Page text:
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Re: wanted: educate us please on key dongles

Am 2017-08-30 09:01, schrieb Marc Haber:
On Tue, Aug 29, 2017 at 04:07:45PM -0300, Henrique de Moraes Holschuh wrote:
The **public** portion of *every* key (master and all subkeys) go into
the public keyrings and also in the Debian keyring.  gnupg will handle
this automatically if you use "--export" (do *NOT* confuse with a
different export option that is for private keys).

So it is probably a bad idea / impossible (?) to have a dedicated
signing-only key used for Debian that guared more closely than the
"regular every-day" key?

Well, you could create a completely separate key pair (with a separate
master key) for Debian purposes only.

People keep mentioning to store the private key on a LUKS-encrypted
device. Why? Is the private key encryption that happens inside GnuPG
itself when you protect your private key with a passphrase not

Defense in depth. First of all, it's not immediately clear that the
media I keep my private key on is actually the one that contains my
private key (_all_ external media I have at home is LUKS encrypted,
except for a couple of USB sticks I use to share data with other
people), and secondly I use a different passphrase for LUKS as
compared to the private key. (The tricky thing here is making sure
you don't forget the second passphrase, otherwise you're screwed.)

Basically, it's an added level of paranoia.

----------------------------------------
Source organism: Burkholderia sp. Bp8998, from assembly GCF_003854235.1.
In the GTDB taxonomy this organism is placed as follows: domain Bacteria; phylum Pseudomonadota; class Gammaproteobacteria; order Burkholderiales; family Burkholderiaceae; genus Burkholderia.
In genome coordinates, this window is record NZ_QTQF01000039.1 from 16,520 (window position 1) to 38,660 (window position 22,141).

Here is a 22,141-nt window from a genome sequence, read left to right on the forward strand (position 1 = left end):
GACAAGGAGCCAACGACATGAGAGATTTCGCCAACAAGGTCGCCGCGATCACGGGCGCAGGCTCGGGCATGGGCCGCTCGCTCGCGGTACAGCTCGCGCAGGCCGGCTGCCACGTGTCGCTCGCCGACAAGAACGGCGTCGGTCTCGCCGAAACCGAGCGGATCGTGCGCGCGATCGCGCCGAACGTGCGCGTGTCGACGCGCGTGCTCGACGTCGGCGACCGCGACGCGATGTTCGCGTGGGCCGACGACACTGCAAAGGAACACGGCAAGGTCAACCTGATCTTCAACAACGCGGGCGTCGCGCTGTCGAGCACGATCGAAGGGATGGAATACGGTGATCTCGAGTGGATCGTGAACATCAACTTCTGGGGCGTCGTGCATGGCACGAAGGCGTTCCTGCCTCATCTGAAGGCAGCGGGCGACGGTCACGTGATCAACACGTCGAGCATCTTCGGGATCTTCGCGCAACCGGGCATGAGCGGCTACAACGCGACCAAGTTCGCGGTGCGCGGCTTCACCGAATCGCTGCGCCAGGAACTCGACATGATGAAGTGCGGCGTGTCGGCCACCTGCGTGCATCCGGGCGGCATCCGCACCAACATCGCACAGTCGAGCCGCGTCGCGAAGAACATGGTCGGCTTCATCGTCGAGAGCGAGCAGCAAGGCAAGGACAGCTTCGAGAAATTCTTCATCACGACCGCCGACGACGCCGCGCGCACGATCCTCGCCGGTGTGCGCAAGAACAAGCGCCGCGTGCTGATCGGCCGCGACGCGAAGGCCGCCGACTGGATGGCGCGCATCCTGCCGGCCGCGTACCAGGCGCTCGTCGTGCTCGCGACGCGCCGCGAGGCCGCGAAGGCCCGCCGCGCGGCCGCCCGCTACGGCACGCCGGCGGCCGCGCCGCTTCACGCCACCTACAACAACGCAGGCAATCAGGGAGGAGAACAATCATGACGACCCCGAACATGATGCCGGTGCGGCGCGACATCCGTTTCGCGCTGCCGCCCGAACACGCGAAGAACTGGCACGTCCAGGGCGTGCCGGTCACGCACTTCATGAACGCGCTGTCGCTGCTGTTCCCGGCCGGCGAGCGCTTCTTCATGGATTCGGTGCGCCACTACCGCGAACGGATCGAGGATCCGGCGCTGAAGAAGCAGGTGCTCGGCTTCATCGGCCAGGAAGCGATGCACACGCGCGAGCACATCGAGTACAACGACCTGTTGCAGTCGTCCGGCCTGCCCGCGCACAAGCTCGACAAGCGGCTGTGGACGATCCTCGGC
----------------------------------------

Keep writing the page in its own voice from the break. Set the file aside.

Only the public keys (all of them: master and subkeys).  gnupg will
handle this automatically if you use --send-key.

And I hope that it's really hard to fuck up here and to send private
keys to the keyserver.

I don't think that's possible with GnuPG command line, as far as
I know GnuPG will only ever send public keys to the keyservers.

However, you _could_ achieve that if you export the private key
manually and accidentally upload that via the web interface that
some keyservers provide. ;-) They'll probably reject the upload
(because it's not a public key), but who knows where that'll be

I have had people send me the private parts of their ssh keys...

To be fair: SSH's naming convention for files is not the easiest
to understand for new users. Using ${filename} for the private key
and ${filename}.pub for the public key does not make it obvious
that they need to keep ${filename} private. Had they used
${filename}.secret for the private key this might have reduced
such occurrences.


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